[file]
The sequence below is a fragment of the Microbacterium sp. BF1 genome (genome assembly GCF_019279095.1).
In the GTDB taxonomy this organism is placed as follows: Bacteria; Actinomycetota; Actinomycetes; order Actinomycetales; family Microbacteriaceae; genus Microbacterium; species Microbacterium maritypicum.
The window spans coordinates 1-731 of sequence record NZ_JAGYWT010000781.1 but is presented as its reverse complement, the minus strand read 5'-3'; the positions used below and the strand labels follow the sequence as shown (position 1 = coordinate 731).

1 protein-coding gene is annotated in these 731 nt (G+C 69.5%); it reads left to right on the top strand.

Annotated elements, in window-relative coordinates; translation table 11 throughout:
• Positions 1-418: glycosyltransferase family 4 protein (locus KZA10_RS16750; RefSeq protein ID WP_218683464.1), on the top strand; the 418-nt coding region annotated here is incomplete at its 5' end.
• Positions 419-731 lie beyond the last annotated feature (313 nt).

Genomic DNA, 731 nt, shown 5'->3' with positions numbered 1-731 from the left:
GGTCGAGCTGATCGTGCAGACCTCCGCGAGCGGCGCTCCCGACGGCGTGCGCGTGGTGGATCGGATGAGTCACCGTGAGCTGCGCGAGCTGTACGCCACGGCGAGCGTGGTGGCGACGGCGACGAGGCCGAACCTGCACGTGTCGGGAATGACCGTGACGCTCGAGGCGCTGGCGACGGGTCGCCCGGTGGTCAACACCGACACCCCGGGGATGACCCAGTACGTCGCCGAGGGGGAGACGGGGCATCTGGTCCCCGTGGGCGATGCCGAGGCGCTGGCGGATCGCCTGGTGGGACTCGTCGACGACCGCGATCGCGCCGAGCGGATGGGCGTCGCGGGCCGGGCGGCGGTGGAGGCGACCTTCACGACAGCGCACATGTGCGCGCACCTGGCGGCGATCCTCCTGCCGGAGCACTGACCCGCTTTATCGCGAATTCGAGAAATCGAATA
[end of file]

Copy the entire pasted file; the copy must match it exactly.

The sequence below is a fragment of the Microbacterium sp. BF1 genome (genome assembly GCF_019279095.1).
In the GTDB taxonomy this organism is placed as follows: Bacteria; Actinomycetota; Actinomycetes; order Actinomycetales; family Microbacteriaceae; genus Microbacterium; species Microbacterium maritypicum.
The window spans coordinates 1-731 of sequence record NZ_JAGYWT010000781.1 but is presented as its reverse complement, the minus strand read 5'-3'; the positions used below and the strand labels follow the sequence as shown (position 1 = coordinate 731).

1 protein-coding gene is annotated in these 731 nt (G+C 69.5%); it reads left to right on the top strand.

Annotated elements, in window-relative coordinates; translation table 11 throughout:
• Positions 1-418: glycosyltransferase family 4 protein (locus KZA10_RS16750; RefSeq protein ID WP_218683464.1), on the top strand; the 418-nt coding region annotated here is incomplete at its 5' end.
• Positions 419-731 lie beyond the last annotated feature (313 nt).

Genomic DNA, 731 nt, shown 5'->3' with positions numbered 1-731 from the left:
GGTCGAGCTGATCGTGCAGACCTCCGCGAGCGGCGCTCCCGACGGCGTGCGCGTGGTGGATCGGATGAGTCACCGTGAGCTGCGCGAGCTGTACGCCACGGCGAGCGTGGTGGCGACGGCGACGAGGCCGAACCTGCACGTGTCGGGAATGACCGTGACGCTCGAGGCGCTGGCGACGGGTCGCCCGGTGGTCAACACCGACACCCCGGGGATGACCCAGTACGTCGCCGAGGGGGAGACGGGGCATCTGGTCCCCGTGGGCGATGCCGAGGCGCTGGCGGATCGCCTGGTGGGACTCGTCGACGACCGCGATCGCGCCGAGCGGATGGGCGTCGCGGGCCGGGCGGCGGTGGAGGCGACCTTCACGACAGCGCACATGTGCGCGCACCTGGCGGCGATCCTCCTGCCGGAGCACTGACCCGCTTTATCGCGAATTCGAGAAATCGAATA